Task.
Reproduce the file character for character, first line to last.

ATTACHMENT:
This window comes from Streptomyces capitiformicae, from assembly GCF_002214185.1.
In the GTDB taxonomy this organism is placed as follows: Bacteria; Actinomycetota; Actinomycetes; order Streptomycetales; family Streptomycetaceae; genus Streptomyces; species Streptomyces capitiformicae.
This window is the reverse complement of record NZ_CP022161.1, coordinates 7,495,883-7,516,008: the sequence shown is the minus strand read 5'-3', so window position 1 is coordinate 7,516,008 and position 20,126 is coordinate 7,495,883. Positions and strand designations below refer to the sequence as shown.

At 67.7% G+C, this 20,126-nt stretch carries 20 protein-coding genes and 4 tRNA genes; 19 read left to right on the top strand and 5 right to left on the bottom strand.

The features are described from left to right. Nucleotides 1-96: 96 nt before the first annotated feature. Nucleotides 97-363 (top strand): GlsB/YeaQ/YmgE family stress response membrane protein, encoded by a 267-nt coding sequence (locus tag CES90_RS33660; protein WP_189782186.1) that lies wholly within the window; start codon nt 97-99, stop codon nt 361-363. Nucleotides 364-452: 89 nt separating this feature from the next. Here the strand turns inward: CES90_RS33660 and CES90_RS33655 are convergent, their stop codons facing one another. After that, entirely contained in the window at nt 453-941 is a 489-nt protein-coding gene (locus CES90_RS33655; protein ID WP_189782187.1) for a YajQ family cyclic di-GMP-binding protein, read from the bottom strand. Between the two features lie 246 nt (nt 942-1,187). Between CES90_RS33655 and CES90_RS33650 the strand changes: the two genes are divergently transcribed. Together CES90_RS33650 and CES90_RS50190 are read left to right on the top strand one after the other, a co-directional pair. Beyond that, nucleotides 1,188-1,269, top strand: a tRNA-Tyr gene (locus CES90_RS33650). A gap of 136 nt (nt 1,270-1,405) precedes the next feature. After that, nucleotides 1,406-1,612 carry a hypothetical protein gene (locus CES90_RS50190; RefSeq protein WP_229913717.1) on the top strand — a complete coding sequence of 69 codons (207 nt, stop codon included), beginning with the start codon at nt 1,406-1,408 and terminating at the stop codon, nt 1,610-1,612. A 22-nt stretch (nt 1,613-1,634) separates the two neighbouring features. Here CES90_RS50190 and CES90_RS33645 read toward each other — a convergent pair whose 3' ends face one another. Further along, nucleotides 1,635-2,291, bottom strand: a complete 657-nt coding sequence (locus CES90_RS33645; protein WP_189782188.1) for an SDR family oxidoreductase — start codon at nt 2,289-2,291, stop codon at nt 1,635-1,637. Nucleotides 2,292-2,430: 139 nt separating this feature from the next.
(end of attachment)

This window comes from Streptomyces capitiformicae, from assembly GCF_002214185.1.
In the GTDB taxonomy this organism is placed as follows: Bacteria; Actinomycetota; Actinomycetes; order Streptomycetales; family Streptomycetaceae; genus Streptomyces; species Streptomyces capitiformicae.
This window is the reverse complement of record NZ_CP022161.1, coordinates 7,495,883-7,516,008: the sequence shown is the minus strand read 5'-3', so window position 1 is coordinate 7,516,008 and position 20,126 is coordinate 7,495,883. Positions and strand designations below refer to the sequence as shown.

At 67.7% G+C, this 20,126-nt stretch carries 20 protein-coding genes and 4 tRNA genes; 19 read left to right on the top strand and 5 right to left on the bottom strand.

The features are described from left to right. Nucleotides 1-96: 96 nt before the first annotated feature. Nucleotides 97-363 (top strand): GlsB/YeaQ/YmgE family stress response membrane protein, encoded by a 267-nt coding sequence (locus tag CES90_RS33660; protein WP_189782186.1) that lies wholly within the window; start codon nt 97-99, stop codon nt 361-363. Nucleotides 364-452: 89 nt separating this feature from the next. Here the strand turns inward: CES90_RS33660 and CES90_RS33655 are convergent, their stop codons facing one another. After that, entirely contained in the window at nt 453-941 is a 489-nt protein-coding gene (locus CES90_RS33655; protein ID WP_189782187.1) for a YajQ family cyclic di-GMP-binding protein, read from the bottom strand. Between the two features lie 246 nt (nt 942-1,187). Between CES90_RS33655 and CES90_RS33650 the strand changes: the two genes are divergently transcribed. Together CES90_RS33650 and CES90_RS50190 are read left to right on the top strand one after the other, a co-directional pair. Beyond that, nucleotides 1,188-1,269, top strand: a tRNA-Tyr gene (locus CES90_RS33650). A gap of 136 nt (nt 1,270-1,405) precedes the next feature. After that, nucleotides 1,406-1,612 carry a hypothetical protein gene (locus CES90_RS50190; RefSeq protein WP_229913717.1) on the top strand — a complete coding sequence of 69 codons (207 nt, stop codon included), beginning with the start codon at nt 1,406-1,408 and terminating at the stop codon, nt 1,610-1,612. A 22-nt stretch (nt 1,613-1,634) separates the two neighbouring features. Here CES90_RS50190 and CES90_RS33645 read toward each other — a convergent pair whose 3' ends face one another. Further along, nucleotides 1,635-2,291, bottom strand: a complete 657-nt coding sequence (locus CES90_RS33645; protein WP_189782188.1) for an SDR family oxidoreductase — start codon at nt 2,289-2,291, stop codon at nt 1,635-1,637. Nucleotides 2,292-2,430: 139 nt separating this feature from the next.